Here is another memory for you. Back when I first was hospitalized for my Crohn's disease, I was a smoker. This was back in the late 80s. Back then, hospitals had a smoking lounge for the patients and if the MD wrote an order, you could smoke in your room. I remember spending all my time in the lounge smoking away. On the eve of my first surgery in 1989 my MD would not even bother going to my room, he'd find me in the lounge. I couldn't eat or drink but man I could smoke. And I did.
I was absolutely terrified of not waking up. Plus since it was my first time, I had no idea what to expect. I have had nine surgeries so far. I am still terrified of not waking up. I'm a pro at being a patient but trust me, the fear is still there.
Of course, now you can't smoke anywhere. I quit smoking in 2002 but only after my lungs had collapsed 4 times. The first three times was the MDs fault, dropping my lung while placing a central catheter. That was what I told myself anyway so I could keep smoking. But the last time, was what they call a spontaneous pneumothorax. This means that for no reason, your lung just collapses. I was walking down the hall at work and felt it.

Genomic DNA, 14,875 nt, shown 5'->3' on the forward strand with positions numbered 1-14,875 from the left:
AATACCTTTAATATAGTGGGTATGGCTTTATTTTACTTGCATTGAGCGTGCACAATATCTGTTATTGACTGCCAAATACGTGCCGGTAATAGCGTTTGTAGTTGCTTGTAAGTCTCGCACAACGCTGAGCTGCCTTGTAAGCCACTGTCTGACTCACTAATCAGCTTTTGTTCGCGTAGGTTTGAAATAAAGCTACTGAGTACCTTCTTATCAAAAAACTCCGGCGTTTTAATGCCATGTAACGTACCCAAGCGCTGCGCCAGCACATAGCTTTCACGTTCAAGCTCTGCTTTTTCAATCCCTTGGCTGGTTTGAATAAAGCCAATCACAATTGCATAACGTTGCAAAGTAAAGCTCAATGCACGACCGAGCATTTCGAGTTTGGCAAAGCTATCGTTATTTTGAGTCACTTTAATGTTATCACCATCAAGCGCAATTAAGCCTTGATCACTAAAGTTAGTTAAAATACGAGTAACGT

This scared the crap out of me. I was hospitalized for two weeks with tubes in my side and in my back draining various things. It was extremely painful. I was told that if it collapses one more time I have to have lung surgery. Now I'm a pro at belly surgery-but lung surgery?? Hell no. That scares the crap out of me.
I had smoked my last cigarette.....
It isn't not waking up that scares me with surgery, it's waking up halfway through it that terrifies me. Makes me shudder just thinking about it.ReplyDelete
It's strange to think of people being allowed to smoke in hospitals. Now not only can you not smoke anywhere but some doctors wont even treat smokers.
Are your lungs ok now that you've stopped smoking? I quit in 2006 after my Dad died of Lung cancer. That pretty much did it for me.
@Tatterededges-My lungs are still not ok. I get very short of breath with very little provocation. Sometimes if I talk to much at once, I get short of breath. I still have a lot of pain from all the scar tissue. I now work with lung cancer patients and I am still in the 10% category of getting lung cancer from the simple fact that I used to smoke. It will never go below 10% no matter how long I have stopped smoking. Thank you for following me.ReplyDelete